Key Health Outcomes of Long-Term Cancer Survivorship

For Physicians

Although pediatric cancer is rare, more than 80% of cases are curable. As a result, there are now more than 500,000 childhood cancer survivors nationwide — 1 in 750 young adults. But what happens to their care when they no longer need a dedicated oncology team and treatment protocol? As the population of survivors grows and ages, specialized care to screen, monitor and care for delayed effects of cancer treatment — or “late effects” — is imperative. 

ZoAnn E. Dreyer, MD

“Thanks to our ability to diagnose cancers earlier and deliver more targeted and effective therapies, cancer survivors are living much longer than in the past,” said ZoAnn Dreyer, MD, Sidney L. and Donald F. Faust Professor in Pediatric Cancer Survivorship and clinical director of the Long-Term Survivor Program at Texas Children’s Cancer Center. “Childhood cancer survivors need dedicated clinicians to care for late effects of cancer therapy and to identify potential second malignancies.” 

That need is overwhelmingly underscored by recent survivorship research, which shows that, in addition to the risk of developing a second malignancy, childhood cancer survivors are more likely to have chronic health conditions, neurocognitive deficits, accelerated aging, as well as a variety of adverse psychosocial outcomes than their peers without cancer.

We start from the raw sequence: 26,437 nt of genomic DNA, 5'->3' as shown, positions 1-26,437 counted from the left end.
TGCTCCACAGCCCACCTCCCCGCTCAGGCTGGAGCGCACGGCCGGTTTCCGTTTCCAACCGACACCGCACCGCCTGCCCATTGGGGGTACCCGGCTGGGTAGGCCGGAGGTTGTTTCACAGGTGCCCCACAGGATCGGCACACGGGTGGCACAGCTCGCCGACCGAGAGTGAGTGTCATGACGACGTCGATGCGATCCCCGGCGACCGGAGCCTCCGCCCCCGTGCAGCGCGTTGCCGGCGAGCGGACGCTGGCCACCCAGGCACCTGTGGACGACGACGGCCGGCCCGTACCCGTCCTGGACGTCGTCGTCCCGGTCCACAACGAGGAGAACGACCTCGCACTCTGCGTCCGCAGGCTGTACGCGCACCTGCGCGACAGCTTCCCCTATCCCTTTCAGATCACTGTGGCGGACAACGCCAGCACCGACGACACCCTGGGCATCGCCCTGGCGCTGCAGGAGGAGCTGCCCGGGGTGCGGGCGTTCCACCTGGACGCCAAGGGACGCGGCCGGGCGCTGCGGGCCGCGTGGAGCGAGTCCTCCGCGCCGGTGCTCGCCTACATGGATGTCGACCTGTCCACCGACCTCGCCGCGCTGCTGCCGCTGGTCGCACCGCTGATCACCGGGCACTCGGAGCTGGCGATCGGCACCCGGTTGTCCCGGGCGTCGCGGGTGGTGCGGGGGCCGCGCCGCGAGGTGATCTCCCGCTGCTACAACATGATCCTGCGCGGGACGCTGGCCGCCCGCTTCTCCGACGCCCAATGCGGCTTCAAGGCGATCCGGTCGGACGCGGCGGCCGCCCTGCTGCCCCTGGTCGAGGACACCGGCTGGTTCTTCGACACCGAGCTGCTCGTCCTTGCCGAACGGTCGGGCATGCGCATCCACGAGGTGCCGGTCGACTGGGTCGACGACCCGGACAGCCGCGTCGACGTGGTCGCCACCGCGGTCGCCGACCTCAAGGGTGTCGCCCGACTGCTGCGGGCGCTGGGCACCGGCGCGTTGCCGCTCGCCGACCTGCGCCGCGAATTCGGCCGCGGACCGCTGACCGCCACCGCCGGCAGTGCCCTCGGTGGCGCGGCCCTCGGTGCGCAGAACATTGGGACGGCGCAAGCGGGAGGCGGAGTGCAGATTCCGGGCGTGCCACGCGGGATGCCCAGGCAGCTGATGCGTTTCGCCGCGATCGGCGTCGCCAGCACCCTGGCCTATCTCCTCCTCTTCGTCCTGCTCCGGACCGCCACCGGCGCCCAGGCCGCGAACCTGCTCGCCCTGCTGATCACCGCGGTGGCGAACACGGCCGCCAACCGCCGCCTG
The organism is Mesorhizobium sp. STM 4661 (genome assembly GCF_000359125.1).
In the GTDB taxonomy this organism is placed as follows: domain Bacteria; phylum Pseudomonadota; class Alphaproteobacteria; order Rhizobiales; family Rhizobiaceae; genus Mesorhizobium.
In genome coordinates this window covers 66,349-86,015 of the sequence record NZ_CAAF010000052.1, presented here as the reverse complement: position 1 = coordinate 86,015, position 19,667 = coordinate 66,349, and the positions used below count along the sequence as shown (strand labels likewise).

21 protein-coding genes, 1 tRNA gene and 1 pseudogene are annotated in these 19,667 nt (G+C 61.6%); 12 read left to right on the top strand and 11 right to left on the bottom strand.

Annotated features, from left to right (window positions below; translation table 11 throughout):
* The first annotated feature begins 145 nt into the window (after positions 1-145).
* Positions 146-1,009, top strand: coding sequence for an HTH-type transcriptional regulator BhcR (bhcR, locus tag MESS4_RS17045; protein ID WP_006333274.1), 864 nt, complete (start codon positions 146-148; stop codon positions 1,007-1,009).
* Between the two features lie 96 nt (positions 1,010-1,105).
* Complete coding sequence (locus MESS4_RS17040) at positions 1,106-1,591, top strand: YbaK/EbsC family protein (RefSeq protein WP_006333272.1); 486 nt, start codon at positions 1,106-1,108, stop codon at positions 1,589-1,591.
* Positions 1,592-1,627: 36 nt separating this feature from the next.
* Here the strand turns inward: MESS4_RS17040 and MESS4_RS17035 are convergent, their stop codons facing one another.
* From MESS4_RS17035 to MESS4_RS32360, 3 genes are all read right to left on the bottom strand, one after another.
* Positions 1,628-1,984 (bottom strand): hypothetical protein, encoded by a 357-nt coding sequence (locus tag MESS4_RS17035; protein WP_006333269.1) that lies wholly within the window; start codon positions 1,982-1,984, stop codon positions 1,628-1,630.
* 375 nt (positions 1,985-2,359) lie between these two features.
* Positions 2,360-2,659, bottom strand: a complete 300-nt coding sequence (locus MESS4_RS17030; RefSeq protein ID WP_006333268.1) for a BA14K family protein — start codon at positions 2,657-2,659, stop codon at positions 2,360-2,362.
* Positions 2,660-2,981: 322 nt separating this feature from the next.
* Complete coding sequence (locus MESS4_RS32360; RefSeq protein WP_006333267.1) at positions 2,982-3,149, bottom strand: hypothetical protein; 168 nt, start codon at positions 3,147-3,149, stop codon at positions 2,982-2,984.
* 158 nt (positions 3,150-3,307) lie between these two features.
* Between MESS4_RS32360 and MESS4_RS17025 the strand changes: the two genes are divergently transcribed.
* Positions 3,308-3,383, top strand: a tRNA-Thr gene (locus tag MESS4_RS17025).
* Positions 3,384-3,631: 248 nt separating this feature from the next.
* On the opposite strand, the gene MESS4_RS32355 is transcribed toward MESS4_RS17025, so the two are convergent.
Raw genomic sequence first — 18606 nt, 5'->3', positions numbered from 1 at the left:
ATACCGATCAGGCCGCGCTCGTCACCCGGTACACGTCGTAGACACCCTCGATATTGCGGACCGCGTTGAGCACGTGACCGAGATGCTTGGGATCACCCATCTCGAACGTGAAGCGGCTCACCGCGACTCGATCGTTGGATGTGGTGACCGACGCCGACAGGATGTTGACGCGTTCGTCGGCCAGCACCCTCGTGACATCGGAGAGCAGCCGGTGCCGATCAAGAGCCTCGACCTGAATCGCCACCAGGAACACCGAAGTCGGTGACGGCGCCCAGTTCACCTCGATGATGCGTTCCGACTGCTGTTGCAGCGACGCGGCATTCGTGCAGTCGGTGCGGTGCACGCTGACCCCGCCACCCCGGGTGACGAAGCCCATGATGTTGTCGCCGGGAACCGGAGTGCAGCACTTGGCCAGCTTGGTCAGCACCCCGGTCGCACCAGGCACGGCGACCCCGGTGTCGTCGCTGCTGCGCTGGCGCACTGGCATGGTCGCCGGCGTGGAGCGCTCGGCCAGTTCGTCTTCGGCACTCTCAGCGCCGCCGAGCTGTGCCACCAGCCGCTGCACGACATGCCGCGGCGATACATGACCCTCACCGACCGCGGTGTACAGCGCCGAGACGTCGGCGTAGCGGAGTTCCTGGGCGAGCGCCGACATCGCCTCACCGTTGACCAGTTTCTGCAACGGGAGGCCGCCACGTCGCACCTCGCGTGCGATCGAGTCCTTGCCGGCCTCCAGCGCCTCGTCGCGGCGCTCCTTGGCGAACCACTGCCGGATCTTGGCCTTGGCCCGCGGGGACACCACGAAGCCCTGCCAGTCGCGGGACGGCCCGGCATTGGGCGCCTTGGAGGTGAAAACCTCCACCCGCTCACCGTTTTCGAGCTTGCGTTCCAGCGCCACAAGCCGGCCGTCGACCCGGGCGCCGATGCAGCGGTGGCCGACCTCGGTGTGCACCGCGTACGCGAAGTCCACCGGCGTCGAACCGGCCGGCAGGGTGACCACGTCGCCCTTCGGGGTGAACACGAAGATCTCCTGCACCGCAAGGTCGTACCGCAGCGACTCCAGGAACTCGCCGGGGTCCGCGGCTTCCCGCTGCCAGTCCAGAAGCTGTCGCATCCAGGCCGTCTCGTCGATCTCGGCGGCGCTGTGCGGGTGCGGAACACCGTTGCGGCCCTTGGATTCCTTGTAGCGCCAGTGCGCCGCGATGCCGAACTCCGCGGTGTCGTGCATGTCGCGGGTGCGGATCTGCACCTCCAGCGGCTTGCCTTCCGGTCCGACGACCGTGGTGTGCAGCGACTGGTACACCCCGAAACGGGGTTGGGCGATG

“We’ve seen these late effects in our own population,” Dr. Dreyer said. “One-third of childhood cancer survivors developed a severe, disabling or life-threatening chronic health condition within 20 years of completing therapy.” 

Dedicated survivorship care 

The risk for late effects is determined by each individual survivors’ treatment regimen, including the specific anti-cancer drugs and the associated dose or cumulative exposure, and the dose, field and type of radiation therapy. Risk is further influenced by genetic susceptibility, demographics, socioeconomic factors and behavioral choices. Identifying an individual survivor’s specific risks and ensuring proper monitoring and follow-up requires specific expertise.  

Enter Texas Children’s Cancer and Hematology Center’s Long-Term Survivor Program, whose world-renowned faculty, led by Dr. Dreyer, monitors more than 2,000 patients for delayed side effects and complications caused by their previous cancer therapies. This prestigious program sees childhood survivors, beginning two years after the completion of cancer therapy, regardless of primary treatment center or financial means. 

The Long-Term Survivor Program is one of only a few pediatric programs in the U.S. to provide survivorship care throughout a patient’s life. Clinicians meet with most survivors annually to review prior therapy and the potential associated long-term complications. They also do a complete assessment based on the individual’s risks, and conduct a thorough review of systems, interval history and physical exam. Because survivors may experience complex psychosocial effects, each visit also includes a visit with a social worker and financial counselor, another important aspect of the survivorship program.